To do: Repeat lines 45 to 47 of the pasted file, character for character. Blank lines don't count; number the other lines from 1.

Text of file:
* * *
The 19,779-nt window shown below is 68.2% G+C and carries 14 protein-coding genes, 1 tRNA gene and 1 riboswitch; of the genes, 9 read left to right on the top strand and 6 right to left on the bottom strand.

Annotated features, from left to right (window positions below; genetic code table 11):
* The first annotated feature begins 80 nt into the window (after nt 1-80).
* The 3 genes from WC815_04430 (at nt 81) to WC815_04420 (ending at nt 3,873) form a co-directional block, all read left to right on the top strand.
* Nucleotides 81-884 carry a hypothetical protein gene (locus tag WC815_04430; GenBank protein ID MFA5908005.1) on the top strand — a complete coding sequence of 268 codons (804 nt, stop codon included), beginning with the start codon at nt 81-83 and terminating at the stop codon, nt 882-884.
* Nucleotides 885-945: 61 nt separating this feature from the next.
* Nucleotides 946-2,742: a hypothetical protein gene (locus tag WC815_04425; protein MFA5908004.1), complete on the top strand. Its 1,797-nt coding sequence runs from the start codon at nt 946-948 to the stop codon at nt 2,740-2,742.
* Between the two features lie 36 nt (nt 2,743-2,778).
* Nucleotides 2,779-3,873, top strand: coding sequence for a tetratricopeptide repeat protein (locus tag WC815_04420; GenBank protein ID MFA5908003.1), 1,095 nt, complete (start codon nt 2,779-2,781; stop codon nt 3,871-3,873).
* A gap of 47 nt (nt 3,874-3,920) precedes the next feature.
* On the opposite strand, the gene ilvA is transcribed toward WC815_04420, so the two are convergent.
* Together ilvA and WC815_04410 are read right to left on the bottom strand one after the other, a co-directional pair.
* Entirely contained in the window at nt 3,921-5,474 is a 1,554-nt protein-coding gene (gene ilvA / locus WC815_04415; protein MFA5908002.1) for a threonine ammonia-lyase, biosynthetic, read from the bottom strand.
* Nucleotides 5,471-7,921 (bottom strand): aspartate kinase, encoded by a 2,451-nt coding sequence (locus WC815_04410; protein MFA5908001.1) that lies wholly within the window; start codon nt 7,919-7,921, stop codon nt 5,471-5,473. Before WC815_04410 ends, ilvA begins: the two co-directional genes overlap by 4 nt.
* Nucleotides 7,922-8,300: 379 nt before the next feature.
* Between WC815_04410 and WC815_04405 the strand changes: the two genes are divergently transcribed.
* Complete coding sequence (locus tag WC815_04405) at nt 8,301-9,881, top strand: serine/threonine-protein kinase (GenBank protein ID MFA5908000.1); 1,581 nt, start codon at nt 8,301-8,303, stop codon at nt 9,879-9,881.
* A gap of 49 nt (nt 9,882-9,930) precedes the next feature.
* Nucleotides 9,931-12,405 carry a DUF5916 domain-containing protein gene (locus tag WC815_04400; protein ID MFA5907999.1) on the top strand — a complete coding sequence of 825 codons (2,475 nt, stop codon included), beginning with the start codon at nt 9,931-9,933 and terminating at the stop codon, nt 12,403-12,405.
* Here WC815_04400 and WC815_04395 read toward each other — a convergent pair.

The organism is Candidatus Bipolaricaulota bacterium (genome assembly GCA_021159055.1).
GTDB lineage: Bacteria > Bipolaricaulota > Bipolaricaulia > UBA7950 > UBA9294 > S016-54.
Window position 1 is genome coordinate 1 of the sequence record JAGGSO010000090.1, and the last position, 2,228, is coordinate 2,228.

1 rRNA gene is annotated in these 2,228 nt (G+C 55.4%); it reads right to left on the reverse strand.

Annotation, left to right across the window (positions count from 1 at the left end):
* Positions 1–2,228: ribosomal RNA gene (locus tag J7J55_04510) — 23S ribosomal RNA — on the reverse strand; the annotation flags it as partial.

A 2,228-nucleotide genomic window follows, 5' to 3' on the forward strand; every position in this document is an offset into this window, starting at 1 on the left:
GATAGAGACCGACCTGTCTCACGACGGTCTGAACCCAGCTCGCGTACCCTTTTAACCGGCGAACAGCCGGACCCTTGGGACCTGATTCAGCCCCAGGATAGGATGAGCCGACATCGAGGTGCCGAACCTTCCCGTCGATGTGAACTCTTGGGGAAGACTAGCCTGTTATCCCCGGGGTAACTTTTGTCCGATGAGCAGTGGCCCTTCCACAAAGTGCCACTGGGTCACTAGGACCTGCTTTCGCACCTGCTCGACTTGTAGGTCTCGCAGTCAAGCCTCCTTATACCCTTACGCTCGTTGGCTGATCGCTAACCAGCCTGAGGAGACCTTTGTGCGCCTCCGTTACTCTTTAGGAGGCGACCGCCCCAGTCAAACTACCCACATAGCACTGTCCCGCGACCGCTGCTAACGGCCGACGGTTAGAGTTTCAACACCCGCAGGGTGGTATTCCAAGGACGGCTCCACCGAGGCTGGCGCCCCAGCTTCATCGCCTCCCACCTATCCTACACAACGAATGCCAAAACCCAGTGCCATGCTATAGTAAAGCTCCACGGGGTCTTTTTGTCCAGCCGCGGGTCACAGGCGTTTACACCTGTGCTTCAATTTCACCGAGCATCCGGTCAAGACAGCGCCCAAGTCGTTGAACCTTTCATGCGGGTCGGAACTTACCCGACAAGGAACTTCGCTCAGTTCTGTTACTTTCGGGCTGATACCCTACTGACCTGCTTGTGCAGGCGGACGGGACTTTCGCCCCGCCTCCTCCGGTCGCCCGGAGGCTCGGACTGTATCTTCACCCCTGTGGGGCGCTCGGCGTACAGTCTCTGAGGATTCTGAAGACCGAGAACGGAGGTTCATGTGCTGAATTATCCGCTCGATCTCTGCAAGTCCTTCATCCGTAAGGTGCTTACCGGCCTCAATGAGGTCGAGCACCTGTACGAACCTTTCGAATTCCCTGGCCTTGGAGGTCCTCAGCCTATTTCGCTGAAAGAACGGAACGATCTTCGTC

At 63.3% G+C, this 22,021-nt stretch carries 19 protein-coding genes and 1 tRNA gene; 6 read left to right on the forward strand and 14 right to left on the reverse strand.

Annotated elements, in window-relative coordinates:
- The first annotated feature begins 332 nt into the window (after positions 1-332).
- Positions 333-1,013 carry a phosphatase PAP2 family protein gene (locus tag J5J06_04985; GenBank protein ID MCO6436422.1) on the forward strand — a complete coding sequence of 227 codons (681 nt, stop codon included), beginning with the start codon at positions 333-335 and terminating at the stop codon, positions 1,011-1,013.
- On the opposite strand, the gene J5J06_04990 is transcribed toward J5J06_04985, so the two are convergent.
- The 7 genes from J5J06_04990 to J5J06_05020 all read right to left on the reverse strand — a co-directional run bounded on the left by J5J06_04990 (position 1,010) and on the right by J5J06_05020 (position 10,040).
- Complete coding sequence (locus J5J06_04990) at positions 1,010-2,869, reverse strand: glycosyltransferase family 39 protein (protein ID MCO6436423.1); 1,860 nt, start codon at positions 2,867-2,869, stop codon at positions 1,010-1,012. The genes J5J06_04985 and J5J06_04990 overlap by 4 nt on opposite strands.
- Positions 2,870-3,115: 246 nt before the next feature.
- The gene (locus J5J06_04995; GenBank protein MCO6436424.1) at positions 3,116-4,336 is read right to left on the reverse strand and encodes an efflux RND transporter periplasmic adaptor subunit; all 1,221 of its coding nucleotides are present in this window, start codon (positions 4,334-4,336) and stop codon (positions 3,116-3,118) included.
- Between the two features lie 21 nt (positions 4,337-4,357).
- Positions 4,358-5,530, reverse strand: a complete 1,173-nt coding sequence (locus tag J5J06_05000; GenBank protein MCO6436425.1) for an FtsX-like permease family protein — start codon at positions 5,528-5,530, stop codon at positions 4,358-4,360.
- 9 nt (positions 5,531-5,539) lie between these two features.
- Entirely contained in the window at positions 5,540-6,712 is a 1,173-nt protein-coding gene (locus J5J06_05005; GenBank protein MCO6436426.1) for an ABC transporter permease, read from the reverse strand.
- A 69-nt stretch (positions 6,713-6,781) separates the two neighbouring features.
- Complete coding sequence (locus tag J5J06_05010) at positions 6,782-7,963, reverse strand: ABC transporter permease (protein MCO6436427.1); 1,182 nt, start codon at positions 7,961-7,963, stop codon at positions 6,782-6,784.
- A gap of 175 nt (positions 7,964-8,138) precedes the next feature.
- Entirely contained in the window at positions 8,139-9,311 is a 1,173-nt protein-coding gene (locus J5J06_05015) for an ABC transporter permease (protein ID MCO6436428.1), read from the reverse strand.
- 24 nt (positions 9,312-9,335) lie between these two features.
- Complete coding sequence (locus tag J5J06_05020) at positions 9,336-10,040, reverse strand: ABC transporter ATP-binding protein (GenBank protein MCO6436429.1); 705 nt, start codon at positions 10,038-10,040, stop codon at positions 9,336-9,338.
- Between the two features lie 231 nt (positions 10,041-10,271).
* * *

- Entirely contained in the window at positions 8,139-9,311 is a 1,173-nt protein-coding gene (locus J5J06_05015) for an ABC transporter permease (protein ID MCO6436428.1), read from the reverse strand.
- 24 nt (positions 9,312-9,335) lie between these two features.
- Complete coding sequence (locus tag J5J06_05020) at positions 9,336-10,040, reverse strand: ABC transporter ATP-binding protein (GenBank protein MCO6436429.1); 705 nt, start codon at positions 10,038-10,040, stop codon at positions 9,336-9,338.